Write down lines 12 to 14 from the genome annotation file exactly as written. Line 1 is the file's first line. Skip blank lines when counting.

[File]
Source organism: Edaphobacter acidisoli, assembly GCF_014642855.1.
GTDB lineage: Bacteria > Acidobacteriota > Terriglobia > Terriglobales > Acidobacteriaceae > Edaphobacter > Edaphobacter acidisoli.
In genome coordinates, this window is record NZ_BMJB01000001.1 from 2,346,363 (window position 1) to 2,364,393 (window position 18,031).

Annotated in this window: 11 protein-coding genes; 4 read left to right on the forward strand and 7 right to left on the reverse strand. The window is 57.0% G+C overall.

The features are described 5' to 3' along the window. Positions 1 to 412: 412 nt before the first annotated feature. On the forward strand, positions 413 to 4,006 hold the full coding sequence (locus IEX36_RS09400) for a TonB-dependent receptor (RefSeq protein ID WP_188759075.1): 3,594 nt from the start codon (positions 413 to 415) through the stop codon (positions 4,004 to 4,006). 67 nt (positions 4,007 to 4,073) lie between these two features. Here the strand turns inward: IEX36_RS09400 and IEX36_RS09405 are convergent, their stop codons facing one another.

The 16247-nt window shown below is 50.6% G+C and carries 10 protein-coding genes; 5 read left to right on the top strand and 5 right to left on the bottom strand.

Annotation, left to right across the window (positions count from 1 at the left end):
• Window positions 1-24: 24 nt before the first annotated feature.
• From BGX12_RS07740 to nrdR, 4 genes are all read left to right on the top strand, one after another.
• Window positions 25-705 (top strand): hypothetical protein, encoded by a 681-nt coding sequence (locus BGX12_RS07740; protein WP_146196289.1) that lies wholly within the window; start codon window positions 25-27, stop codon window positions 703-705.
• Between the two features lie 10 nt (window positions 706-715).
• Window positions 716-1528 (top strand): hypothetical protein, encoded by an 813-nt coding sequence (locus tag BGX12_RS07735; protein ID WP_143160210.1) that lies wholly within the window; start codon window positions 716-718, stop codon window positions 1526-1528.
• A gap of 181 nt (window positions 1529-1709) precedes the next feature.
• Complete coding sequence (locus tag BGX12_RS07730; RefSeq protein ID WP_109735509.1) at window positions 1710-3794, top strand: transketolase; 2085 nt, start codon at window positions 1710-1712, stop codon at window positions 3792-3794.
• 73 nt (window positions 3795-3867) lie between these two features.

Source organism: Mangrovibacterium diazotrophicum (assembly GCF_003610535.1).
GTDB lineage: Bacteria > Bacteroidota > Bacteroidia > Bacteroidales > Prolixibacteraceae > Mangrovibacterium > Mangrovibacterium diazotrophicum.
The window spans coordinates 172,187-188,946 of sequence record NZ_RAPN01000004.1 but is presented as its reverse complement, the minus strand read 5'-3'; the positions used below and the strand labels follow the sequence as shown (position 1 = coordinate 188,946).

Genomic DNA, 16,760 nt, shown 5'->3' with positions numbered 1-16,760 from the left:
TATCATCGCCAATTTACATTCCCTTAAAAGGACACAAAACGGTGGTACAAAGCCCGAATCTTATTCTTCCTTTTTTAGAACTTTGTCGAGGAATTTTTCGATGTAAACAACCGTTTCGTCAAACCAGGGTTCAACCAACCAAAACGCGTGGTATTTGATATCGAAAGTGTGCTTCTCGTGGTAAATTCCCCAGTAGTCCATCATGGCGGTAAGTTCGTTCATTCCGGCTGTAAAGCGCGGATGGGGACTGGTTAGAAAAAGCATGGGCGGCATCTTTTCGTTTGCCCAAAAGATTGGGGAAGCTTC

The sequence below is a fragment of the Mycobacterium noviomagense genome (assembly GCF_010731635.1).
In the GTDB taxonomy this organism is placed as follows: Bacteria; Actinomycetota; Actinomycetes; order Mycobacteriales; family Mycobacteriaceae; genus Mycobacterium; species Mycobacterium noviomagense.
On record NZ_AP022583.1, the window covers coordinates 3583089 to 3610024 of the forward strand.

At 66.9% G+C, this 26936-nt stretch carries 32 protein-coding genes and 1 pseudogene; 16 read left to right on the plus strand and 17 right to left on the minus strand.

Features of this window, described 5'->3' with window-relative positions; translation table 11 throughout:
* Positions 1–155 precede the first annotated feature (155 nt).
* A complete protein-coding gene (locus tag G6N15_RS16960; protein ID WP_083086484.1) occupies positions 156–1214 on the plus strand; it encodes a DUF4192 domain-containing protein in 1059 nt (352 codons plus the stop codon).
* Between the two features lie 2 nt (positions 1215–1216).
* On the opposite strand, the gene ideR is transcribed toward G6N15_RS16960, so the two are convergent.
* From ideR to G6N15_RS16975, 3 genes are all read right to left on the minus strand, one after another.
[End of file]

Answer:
• Window positions 716-1528 (top strand): hypothetical protein, encoded by an 813-nt coding sequence (locus tag BGX12_RS07735; protein ID WP_143160210.1) that lies wholly within the window; start codon window positions 716-718, stop codon window positions 1526-1528.
• A gap of 181 nt (window positions 1529-1709) precedes the next feature.
• Complete coding sequence (locus tag BGX12_RS07730; RefSeq protein ID WP_109735509.1) at window positions 1710-3794, top strand: transketolase; 2085 nt, start codon at window positions 1710-1712, stop codon at window positions 3792-3794.